If this is the case, a higher clock frequency of the electronic switches 6, 7, which are controlled in a corresponding manner by the control circuit 20, involves a smaller output voltage, and a lower switching frequency of the electronic switches 7 and 8, approaching the resonance frequency, involves a larger output voltage. This property may be utilized to keep the voltage value decreasing across the capacitance 15 at a desired value. This is the task of the control circuit 20 which scans the voltage value decreasing across the capacitance 15 and controls the switching frequency of the electronic switches 6 and 7 in such a way that the desired voltage value is maintained at all times.
For the constellation described above, in which the switching frequency of the electronic switches 6 and 7 is above the resonance frequency of the series-parallel resonant circuit, this means that the switching frequency of the electronic switches 6 and 7 is lowered at a too small voltage value across the capacitance 15. In the opposite case, this switching frequency is raised. This provides the possibility of controlling the circuit both in full-load and in no-load operation, with the output voltage remaining constant at all times.
This renders the circuit arrangement according to the invention particularly suitable for controlling a picture display tube in which, independent of the load, i.e. of the picture contents, a constant DC voltage can be supplied at all times.
Moreover, the circuit arrangement supplies further DC power supply voltages V1 and V2 which may be required in the same apparatus.
The circuit arrangement has a relatively simple structure with only one transformer which simultaneously ensures the mains separation for the required voltages.
As regards its magnetic material, the transformer is driven to its full range at both polarities, so that it may be of a relatively small design. A high-voltage multiplier circuit 14 is provided in the embodiment shown in the Figure. In this case, the capacitance 13, which precedes the multiplier circuit 14, constitutes, transformed to the primary end, an element of the series-parallel resonant circuit. The voltage made available by the circuit arrangement at the output end decreases across the capacitance 15 arranged subsequent to the multiplier circuit 14. If the circuit arrangement does not have a multiplier circuit 14, only one capacitance may be provided which, transformed to the primary end, is an element of the series-parallel resonant circuit and simultaneously represents that output capacitance across which the desired DC high voltage decreases.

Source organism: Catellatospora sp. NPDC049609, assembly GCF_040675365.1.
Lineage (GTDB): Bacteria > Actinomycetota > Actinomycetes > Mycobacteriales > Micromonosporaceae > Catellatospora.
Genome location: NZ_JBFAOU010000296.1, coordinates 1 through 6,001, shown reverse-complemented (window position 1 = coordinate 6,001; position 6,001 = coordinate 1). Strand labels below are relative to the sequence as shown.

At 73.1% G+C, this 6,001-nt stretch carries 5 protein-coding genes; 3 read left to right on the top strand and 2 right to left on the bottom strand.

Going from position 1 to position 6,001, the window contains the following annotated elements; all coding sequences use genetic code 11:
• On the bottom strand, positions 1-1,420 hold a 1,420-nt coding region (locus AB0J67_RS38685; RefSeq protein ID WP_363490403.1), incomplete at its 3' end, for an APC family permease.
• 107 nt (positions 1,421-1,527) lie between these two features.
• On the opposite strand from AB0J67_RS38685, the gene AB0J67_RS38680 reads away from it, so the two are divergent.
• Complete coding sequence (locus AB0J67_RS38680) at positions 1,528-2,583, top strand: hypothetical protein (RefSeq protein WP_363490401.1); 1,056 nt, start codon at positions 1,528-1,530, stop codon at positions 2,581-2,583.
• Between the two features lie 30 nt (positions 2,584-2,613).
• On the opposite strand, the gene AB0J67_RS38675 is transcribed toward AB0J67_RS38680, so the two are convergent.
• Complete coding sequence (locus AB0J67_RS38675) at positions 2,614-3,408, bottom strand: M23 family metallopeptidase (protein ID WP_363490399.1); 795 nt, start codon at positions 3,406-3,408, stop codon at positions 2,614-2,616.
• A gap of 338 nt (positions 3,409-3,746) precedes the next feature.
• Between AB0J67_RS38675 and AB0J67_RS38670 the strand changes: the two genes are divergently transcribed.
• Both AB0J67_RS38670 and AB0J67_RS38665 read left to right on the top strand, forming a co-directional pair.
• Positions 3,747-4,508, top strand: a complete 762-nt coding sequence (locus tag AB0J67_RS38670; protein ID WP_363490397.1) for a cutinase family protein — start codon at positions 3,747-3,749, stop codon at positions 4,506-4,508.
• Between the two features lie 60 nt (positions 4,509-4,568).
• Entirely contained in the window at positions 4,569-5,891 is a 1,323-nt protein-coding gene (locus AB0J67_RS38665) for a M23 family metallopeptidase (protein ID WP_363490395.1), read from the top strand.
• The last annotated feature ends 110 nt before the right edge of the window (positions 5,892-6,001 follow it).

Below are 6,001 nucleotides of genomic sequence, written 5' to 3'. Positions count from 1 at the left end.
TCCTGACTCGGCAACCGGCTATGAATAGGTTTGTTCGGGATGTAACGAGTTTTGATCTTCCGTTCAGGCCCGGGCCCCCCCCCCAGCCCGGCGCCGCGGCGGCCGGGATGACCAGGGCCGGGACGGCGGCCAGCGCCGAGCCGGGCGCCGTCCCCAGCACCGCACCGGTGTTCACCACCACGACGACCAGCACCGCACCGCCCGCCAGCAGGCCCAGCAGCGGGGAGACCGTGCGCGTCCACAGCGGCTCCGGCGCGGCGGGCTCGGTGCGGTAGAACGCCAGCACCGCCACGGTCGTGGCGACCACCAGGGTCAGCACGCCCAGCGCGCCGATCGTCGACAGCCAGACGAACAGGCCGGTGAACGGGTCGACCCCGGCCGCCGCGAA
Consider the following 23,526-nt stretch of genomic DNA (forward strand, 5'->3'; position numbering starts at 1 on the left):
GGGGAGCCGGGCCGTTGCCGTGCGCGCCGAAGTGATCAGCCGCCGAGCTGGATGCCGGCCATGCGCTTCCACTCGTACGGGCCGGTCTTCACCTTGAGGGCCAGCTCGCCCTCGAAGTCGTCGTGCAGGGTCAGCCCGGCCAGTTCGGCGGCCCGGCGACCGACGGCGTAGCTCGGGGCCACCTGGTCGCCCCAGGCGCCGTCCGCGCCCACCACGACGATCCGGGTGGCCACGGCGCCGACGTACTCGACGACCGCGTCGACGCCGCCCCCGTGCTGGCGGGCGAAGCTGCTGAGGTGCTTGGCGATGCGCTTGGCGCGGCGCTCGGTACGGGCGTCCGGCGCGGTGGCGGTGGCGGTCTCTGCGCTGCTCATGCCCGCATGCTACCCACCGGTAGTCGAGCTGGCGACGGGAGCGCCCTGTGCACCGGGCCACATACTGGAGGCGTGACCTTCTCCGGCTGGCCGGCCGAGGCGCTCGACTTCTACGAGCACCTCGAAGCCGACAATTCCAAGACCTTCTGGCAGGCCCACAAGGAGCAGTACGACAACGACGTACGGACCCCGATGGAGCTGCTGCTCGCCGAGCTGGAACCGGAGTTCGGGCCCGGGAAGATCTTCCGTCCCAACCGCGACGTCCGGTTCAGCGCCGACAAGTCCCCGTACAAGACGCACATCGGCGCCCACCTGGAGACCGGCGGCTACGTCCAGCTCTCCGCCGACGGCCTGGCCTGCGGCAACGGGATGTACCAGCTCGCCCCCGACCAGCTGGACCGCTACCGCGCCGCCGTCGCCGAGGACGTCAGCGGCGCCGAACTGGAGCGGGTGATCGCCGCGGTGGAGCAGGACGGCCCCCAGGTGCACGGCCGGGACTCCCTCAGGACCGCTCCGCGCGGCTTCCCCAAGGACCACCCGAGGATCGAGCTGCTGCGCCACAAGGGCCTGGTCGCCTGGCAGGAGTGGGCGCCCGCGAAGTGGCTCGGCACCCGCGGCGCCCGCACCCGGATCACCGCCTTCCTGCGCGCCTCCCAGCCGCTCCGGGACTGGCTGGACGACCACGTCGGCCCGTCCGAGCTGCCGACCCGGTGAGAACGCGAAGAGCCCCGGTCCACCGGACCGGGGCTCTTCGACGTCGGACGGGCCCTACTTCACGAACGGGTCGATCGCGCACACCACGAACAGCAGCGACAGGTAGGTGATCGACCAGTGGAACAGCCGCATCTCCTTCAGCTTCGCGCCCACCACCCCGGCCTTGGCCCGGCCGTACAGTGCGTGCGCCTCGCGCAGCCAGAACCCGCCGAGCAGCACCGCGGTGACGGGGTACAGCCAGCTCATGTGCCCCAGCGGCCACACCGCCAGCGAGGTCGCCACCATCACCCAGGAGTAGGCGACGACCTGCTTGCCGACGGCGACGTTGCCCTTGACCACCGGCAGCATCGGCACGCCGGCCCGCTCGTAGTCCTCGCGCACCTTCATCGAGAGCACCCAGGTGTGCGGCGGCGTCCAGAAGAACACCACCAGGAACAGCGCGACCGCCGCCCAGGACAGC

It should now be apparent that the objects of the present invention have been satisfied in all respects. Further, while the present invention has been described in particular detail, it also should be appreciated that its principles have broad general applicability. Consequently, numerous modifications are possible in the details given within the intended spirit and scope of the invention.
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|CN104764916A *||Mar 16, 2015||Jul 8, 2015||中国计量学院||Electronic voltage transformer based on two capacitors and gap iron core type Rogowski coils|
|EP1152519A2 *||Apr 19, 2001||Nov 7, 2001||Philips Electronics N.V.||DC-DC converter|
|EP1152519A3 *||Apr 19, 2001||Oct 29, 2003||Philips Electronics N.V.||DC-DC converter|
|EP1249925A2 *||Apr 10, 2002||Oct 16, 2002||Philips Corporate Intellectual Property GmbH||DC/DC-converter|
|EP1249925A3 *||Apr 10, 2002||Jan 7, 2004||Philips Electronics N.V.||DC/DC-converter|
|EP1717938A1 *||Mar 16, 2006||Nov 2, 2006||THOMSON Licensing||DC voltage converter with several isolated regulated outputs|
|WO2003030340A2 *||Sep 16, 2002||Apr 10, 2003||Koninklijke Philips Electronics N.V.||Adaptable inverter|
|WO2003030340A3 *||Sep 16, 2002||Jan 15, 2004||Koninkl Philips Electronics Nv||Adaptable inverter|
|U.S. Classification||363/24, 363/133|
|International Classification||H02M7/06, H02M3/28, H02M3/337|
|Cooperative Classification||H02M3/28, H02M3/337|
|European Classification||H02M3/337, H02M3/28|
|Aug 6, 1996||AS||Assignment|
Owner name: U.S. PHILIPS CORPORATION, NEW YORK
Free format text: ASSIGNMENT OF ASSIGNORS INTEREST;ASSIGNOR:RAETS, HUBERT;REEL/FRAME:008134/0613
Effective date: 19960715
|Mar 16, 1999||CC||Certificate of correction|
|Dec 21, 2001||FPAY||Fee payment|
Year of fee payment: 4
|Jan 25, 2006||REMI||Maintenance fee reminder mailed|
|Jul 7, 2006||LAPS||Lapse for failure to pay maintenance fees|
|Sep 5, 2006||FP||Expired due to failure to pay maintenance fee|
Effective date: 20060707